Reusable Nappies: Two in Cloth Nappies

What is it like to have 2 children in cloth nappies?

Oh, it’s impossible. It’s a never ending cycle of poo and pee. We never leave the house as we spend all our time putting something in to the washing machine or taking something out.

No, I’m fibbing.

Really, it’s not much different to having 1 in cloth nappies, which really isn’t as scary as it may seem.

We’ve been using cloth nappies since our oldest, Harrison, was a few weeks old. Over time, we used cloth nappies more and more, and disposable nappies less and less. It wasn’t long before we were full time, and had even added reusable wipes in to the mix.

It’s important that you know, we didn’t do this to make our lives harder. We did this because cloth nappies are reeeeeally easy to deal with, because they are far more effective at containing poo than disposable nappies are, and because they are so much better for the environment (plus, they’re adorable)

So here’s a quick run-down of how to handle cloth nappies.

Storage

Dry-store dirty nappies in a mesh bag within a plastic bin (or you can use a wetbag – wet by name, not by nature. The ‘wet’ means it can contain moisture and scent).

If baby is exclusively breastfed, you don’t need to do anything with the poo before placing in in the storage bin (breastmilk poo is water soluble and will wash straight out in the machine). If baby is formula fed or eating solids, remove as much poo as you can in to the toilet before placing nappy in the pail.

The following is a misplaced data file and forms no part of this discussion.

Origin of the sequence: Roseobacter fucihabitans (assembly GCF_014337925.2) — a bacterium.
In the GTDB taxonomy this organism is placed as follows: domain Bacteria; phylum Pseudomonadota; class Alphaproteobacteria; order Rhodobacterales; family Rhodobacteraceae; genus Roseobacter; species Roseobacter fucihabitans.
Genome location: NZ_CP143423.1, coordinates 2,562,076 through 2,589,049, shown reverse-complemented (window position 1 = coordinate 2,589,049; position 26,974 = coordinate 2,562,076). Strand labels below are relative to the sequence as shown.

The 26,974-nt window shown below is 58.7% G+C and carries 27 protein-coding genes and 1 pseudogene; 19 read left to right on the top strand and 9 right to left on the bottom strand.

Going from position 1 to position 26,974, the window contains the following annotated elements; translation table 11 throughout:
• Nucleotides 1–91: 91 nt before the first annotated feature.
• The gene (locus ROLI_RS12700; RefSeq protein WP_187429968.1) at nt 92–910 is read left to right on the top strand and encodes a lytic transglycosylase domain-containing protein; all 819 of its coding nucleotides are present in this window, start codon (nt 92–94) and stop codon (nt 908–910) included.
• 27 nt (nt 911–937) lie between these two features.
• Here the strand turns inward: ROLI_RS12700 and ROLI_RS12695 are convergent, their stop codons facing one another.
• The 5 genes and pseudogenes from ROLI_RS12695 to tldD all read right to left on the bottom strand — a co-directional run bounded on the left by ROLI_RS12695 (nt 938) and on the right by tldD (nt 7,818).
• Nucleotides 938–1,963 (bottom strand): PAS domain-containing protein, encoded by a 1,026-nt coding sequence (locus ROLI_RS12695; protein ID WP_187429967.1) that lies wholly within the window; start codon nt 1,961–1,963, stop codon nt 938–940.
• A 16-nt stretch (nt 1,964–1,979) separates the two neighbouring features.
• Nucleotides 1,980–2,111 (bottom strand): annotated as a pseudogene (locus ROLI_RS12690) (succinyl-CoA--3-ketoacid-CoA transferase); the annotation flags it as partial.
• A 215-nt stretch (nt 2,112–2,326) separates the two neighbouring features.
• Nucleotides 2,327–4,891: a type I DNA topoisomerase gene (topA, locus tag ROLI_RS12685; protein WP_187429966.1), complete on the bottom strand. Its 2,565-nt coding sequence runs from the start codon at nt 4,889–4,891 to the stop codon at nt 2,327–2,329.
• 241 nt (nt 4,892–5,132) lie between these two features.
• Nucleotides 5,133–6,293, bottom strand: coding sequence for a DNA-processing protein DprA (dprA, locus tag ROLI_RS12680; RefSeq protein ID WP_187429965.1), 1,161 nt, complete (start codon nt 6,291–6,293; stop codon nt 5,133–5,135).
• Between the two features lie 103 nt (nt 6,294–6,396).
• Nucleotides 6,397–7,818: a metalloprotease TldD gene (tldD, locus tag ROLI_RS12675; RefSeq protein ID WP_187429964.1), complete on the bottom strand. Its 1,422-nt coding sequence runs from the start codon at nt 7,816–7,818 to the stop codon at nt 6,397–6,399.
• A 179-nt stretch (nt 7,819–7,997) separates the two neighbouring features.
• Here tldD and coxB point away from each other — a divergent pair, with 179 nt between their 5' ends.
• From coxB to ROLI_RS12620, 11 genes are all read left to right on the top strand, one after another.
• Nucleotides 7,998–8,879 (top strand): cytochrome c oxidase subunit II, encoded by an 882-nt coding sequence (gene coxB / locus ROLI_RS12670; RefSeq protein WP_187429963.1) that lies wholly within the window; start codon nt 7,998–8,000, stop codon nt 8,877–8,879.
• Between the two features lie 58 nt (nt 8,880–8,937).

Keep adding to the pail until you have enough to warrant a wash (usually 2-3 days. It’s best not to leave nappies past 4 days if you can avoid it)

Washing

Take the mesh bag full of nappies and put it straight in to the machine. They’ll move around and out of the bag during the wash, but the mesh will allow a full, thorough wash, and save your fingers from having to handle the nappies.

Don’t use bleach, or fabric softener as this can build up in the nappy and reduce its absorbency.

Wash within the temperature recommended by the manufacturer. I’m yet to find a nappy that has to be washed at less than 40 degrees so wash all of ours at 40, regardless of brand. It’s handy to have some 60 degree washable nappies for illnesses though, so you can really blast out any germs.

Drying

All nappies can be air dried, and this is generally the preferred method and will prolong your nappy the best. However, more and more brands are enabling a tumble dry option to either the inserts, or full nappy. This is handy if you’re pushed for time, or struggling with colder times of the year.

DO NOT place nappies on the radiator or over direct heat. Even ones that are safe to be tumble dried. This can melt/crack/generally compromise the PUL layer that provides the waterproof barrier in the nappy.

Prepping

You can be as organised or disorganised as you wish with this. We do both in our house. Sometimes, we’ll stuff and prep all our nappies and tidy them away nicely. Other times, we through outers in one draw, inserts in another, and play a frustrating game of ‘Pairs’ at changing time. The choice is yours 😉

Wearing